Given that parties already in dispute may find it harder to agree on any tailored or non- standard approaches to the arbitral process, perhaps what would be more useful is a menu of suggested alternatives which the parties may consider. Inspiration may be sought from the UK Joint Contracts Tribunal (JCT) Construction Industry Model Arbitration Rules (2016) which provide three alternative procedures; a short hearing, documents only, or full procedure – the route being determined by the arbitrator.
More than half the respondents to the 2018 survey (61%) were of the view that "increased efficiency, including through technology" is a factor that would likely have a significant impact on the future evolution of international arbitration. The survey looked more closely at the views of participants on certain technology tools; videoconferencing, hearing room technologies, cloud based storage, artificial intelligence, and virtual hearing rooms. Hearing room technologies, such as real time electronic transcripts, are the most well-known, with 73% of respondents reporting that they always or frequently used these tools. The next most known tools on the sample list were videoconferencing and cloud based storage (with 60% and 54% respectively reporting them as either always or frequently used).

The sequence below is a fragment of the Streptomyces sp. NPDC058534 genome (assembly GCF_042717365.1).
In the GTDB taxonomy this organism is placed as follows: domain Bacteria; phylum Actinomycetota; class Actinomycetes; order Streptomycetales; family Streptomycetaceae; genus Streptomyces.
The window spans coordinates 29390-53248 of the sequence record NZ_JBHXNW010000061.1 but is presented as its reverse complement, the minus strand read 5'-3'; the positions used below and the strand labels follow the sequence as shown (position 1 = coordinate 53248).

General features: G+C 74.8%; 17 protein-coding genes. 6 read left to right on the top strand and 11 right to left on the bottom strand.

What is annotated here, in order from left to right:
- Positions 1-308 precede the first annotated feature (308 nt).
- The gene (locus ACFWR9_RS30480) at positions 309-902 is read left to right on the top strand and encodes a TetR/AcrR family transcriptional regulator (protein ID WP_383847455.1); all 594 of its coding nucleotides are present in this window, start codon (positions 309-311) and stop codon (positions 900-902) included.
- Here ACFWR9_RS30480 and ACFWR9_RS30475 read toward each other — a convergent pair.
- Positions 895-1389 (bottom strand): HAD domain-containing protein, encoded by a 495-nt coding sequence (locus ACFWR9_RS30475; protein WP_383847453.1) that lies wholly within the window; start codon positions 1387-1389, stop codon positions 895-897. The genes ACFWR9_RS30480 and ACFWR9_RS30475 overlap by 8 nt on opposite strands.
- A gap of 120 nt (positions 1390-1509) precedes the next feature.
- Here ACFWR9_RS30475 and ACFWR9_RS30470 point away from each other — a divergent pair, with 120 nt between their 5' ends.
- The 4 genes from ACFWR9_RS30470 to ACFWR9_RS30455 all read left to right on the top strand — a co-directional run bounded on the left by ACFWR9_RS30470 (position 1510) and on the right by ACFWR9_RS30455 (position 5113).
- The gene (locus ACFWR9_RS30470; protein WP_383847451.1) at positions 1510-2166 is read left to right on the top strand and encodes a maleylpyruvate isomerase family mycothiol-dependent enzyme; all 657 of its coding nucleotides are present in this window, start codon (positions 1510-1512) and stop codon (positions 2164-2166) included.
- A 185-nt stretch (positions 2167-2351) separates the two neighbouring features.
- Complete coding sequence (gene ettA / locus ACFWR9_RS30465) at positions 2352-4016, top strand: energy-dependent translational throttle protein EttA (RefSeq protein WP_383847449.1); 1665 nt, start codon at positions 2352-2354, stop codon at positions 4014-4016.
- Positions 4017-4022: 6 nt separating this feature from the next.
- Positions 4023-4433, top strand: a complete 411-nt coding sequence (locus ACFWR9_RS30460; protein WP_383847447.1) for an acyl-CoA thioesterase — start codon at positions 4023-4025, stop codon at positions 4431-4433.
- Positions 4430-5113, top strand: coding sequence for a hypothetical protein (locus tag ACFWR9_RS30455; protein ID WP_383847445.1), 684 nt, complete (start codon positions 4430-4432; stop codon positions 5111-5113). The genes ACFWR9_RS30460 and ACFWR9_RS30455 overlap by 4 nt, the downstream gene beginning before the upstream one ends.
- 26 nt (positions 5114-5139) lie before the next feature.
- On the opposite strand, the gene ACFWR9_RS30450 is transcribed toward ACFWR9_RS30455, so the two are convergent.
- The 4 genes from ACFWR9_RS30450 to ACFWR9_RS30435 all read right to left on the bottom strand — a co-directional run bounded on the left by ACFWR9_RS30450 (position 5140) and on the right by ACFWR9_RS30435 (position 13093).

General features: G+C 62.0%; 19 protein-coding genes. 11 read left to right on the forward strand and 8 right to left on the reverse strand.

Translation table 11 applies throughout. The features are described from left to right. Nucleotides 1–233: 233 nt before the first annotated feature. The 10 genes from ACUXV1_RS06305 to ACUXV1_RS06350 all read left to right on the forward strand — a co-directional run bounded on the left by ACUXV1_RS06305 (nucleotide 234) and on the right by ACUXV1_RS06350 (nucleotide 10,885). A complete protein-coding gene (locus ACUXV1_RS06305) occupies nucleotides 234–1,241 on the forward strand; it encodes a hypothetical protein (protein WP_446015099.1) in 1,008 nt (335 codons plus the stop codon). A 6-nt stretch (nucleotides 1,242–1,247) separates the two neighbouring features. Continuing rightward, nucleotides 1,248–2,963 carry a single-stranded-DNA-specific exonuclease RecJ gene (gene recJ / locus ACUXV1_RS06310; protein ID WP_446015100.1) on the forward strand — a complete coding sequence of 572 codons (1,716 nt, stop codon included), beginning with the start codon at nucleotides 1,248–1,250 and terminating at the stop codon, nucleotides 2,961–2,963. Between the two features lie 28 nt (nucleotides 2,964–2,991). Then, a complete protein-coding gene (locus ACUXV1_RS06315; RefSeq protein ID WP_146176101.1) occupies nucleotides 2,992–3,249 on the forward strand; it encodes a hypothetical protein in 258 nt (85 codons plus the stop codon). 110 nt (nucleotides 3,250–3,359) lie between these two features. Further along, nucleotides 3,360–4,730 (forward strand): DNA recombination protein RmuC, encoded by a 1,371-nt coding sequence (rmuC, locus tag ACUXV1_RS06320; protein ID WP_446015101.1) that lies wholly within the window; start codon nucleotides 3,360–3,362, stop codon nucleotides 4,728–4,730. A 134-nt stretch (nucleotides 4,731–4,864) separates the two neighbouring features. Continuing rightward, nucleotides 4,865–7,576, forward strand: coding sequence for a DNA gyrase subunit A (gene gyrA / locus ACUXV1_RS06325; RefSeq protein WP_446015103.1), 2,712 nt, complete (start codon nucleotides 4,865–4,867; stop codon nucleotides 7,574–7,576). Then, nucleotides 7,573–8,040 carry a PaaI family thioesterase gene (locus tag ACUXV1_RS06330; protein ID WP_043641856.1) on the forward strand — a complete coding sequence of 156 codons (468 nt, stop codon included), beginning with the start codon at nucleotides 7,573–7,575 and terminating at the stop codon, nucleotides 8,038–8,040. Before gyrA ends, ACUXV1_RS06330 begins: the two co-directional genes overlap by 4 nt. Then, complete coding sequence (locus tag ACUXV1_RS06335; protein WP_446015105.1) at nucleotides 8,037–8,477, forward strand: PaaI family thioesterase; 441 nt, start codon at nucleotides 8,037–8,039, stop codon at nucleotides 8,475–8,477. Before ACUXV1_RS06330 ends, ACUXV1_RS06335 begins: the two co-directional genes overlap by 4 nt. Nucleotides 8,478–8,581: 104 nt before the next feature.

The 2018 survey has confirmed the continuing popularity of arbitration, with an overwhelming 99% of respondents stating that they would recommend international arbitration to resolve cross-border disputes in future. For disputes arising out of construction projects, the key trends emerging are of parties looking for ways to refine and develop the dispute resolution process to meet their needs, be that through the combination of arbitration with other forms of ADR, or through alternative methods of structuring the arbitration procedure, allowing it to be managed more effectively.